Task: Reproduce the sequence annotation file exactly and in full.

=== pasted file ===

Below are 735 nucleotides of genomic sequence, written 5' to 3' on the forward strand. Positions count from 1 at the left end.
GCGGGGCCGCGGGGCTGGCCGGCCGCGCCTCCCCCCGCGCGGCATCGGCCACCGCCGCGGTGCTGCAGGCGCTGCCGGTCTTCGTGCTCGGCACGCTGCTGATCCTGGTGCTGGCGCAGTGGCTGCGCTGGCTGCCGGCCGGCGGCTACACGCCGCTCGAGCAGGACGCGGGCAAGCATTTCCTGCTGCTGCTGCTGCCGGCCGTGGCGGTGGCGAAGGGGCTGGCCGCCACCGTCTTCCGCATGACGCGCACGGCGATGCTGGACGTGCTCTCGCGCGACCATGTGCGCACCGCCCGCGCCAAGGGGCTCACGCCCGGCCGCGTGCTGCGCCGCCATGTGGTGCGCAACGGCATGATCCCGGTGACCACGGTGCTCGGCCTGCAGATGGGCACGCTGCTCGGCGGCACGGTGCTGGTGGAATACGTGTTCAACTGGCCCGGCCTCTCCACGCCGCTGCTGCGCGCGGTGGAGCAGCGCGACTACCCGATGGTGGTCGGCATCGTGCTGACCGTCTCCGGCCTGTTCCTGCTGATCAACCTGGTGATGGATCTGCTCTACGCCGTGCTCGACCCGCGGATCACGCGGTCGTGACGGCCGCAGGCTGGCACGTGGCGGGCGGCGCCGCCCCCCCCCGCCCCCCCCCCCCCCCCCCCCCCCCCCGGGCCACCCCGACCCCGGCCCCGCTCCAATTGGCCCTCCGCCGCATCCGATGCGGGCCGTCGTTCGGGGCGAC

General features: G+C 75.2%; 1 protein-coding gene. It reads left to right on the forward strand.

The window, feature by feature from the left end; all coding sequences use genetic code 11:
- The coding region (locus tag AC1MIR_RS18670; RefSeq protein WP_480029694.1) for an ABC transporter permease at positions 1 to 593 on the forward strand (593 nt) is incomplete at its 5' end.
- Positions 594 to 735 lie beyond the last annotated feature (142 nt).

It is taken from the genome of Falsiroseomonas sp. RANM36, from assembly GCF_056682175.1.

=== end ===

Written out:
Below are 735 nucleotides of genomic sequence, written 5' to 3' on the forward strand. Positions count from 1 at the left end.
GCGGGGCCGCGGGGCTGGCCGGCCGCGCCTCCCCCCGCGCGGCATCGGCCACCGCCGCGGTGCTGCAGGCGCTGCCGGTCTTCGTGCTCGGCACGCTGCTGATCCTGGTGCTGGCGCAGTGGCTGCGCTGGCTGCCGGCCGGCGGCTACACGCCGCTCGAGCAGGACGCGGGCAAGCATTTCCTGCTGCTGCTGCTGCCGGCCGTGGCGGTGGCGAAGGGGCTGGCCGCCACCGTCTTCCGCATGACGCGCACGGCGATGCTGGACGTGCTCTCGCGCGACCATGTGCGCACCGCCCGCGCCAAGGGGCTCACGCCCGGCCGCGTGCTGCGCCGCCATGTGGTGCGCAACGGCATGATCCCGGTGACCACGGTGCTCGGCCTGCAGATGGGCACGCTGCTCGGCGGCACGGTGCTGGTGGAATACGTGTTCAACTGGCCCGGCCTCTCCACGCCGCTGCTGCGCGCGGTGGAGCAGCGCGACTACCCGATGGTGGTCGGCATCGTGCTGACCGTCTCCGGCCTGTTCCTGCTGATCAACCTGGTGATGGATCTGCTCTACGCCGTGCTCGACCCGCGGATCACGCGGTCGTGACGGCCGCAGGCTGGCACGTGGCGGGCGGCGCCGCCCCCCCCCGCCCCCCCCCCCCCCCCCCCCCCCCCCGGGCCACCCCGACCCCGGCCCCGCTCCAATTGGCCCTCCGCCGCATCCGATGCGGGCCGTCGTTCGGGGCGAC

General features: G+C 75.2%; 1 protein-coding gene. It reads left to right on the forward strand.

The window, feature by feature from the left end; all coding sequences use genetic code 11:
- The coding region (locus tag AC1MIR_RS18670; RefSeq protein WP_480029694.1) for an ABC transporter permease at positions 1 to 593 on the forward strand (593 nt) is incomplete at its 5' end.
- Positions 594 to 735 lie beyond the last annotated feature (142 nt).

It is taken from the genome of Falsiroseomonas sp. RANM36, from assembly GCF_056682175.1.